Desperate lovers, a fairy king and queen, a woman with a donkey’s head and a scamp with Cupid’s arrow in flower form are taking over Yosemite National Park on Earth Day weekend.
Highlighting UC Merced’s special partnership with Yosemite, Shakespeare in Yosemite enters its second year with “A Midsummer Night’s Dream,” adapted and directed by UC Merced Professor Katherine Steele Brokaw and Professor Paul Prescott from the University of Warwick in Coventry, U.K.
“We have both performed in outdoor Shakespeare productions and know not only how enjoyable they can be, but how Shakespeare festivals can have transformative effects on communities and the lives of individuals,” Prescott said of the inspiration for what is becoming an annual tradition at UC Merced. “If the National Parks system can be described as ‘America's Best Idea,’ then maybe free Shakespeare in the park might be ‘America's Second Best Idea.’ In putting free Shakespeare in Yosemite, we're drawing on these powerful, progressive traditions.”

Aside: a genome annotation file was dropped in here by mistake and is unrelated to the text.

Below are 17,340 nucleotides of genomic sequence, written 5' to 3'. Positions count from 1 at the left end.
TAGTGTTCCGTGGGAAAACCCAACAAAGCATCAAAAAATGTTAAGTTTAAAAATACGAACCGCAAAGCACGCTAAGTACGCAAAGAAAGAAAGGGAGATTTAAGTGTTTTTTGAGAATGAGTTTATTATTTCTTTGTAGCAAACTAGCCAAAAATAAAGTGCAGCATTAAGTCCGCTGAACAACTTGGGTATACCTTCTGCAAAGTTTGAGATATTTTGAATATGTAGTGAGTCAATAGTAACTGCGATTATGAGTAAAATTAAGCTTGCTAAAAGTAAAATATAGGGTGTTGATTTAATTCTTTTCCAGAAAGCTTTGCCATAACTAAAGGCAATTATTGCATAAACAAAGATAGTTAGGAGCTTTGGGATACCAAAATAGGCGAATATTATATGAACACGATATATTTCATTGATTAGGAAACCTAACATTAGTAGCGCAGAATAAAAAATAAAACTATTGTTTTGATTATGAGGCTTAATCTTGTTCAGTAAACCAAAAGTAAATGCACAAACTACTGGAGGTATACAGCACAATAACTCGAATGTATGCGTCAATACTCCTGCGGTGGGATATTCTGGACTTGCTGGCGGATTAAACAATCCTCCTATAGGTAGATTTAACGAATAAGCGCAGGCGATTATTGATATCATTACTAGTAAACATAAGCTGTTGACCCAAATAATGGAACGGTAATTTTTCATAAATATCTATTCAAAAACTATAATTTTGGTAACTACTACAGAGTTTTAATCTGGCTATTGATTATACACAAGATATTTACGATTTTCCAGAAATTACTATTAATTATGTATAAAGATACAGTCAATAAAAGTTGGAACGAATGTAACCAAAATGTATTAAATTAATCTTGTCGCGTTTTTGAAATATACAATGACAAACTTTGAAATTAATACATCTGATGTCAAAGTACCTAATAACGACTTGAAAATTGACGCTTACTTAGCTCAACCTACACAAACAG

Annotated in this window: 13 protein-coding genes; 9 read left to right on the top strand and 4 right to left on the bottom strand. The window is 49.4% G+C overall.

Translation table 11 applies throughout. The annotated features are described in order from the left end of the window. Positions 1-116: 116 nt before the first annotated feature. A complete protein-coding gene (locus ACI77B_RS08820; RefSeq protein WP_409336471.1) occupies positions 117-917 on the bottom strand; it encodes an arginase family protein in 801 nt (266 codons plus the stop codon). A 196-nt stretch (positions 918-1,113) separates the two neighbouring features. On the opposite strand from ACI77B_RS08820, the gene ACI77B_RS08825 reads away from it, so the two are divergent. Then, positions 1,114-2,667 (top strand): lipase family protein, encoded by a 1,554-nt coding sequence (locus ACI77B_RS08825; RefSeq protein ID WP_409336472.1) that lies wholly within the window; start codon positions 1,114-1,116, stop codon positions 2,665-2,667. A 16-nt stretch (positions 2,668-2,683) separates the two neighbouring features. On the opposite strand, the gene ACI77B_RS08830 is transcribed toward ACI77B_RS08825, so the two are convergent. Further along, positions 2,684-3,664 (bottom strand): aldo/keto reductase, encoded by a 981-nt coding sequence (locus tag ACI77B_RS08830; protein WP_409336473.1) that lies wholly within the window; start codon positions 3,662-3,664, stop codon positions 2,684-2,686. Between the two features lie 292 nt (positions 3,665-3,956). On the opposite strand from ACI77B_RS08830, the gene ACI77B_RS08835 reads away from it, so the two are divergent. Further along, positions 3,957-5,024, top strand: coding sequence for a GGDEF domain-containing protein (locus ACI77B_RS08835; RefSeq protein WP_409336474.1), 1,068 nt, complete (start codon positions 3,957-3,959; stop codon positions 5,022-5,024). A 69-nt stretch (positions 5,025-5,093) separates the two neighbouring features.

This year’s free performances are headlined by Lisa Wolpe, founder and artistic director of the Los Angeles Women’s Shakespeare Company, along with Connie Stetson, known to park visitors for her performances as Sarah Hawkins in the Yosemite Conservancy’s Yosemite Theatre. Yosemite Ranger and UC Merced alumna Jessica Rivas, Ranger Shelton Johnson, UC Merced and Merced College students, community actors and Devon Glover, AKA the Sonnet Man — an internationally known hip-hop Shakespeare artist — round out the cast.
The play will be offered twice daily in the park from April 20-22, coinciding with the park’s annual Earth Day festival. Visitors can make a day of it by attending Yosemite’s festival events, such as tree plantings, nature walks and trail cleanups, and relax for 90 minutes with the hilarity, music and whimsy of Shakespeare’s most fantastical play.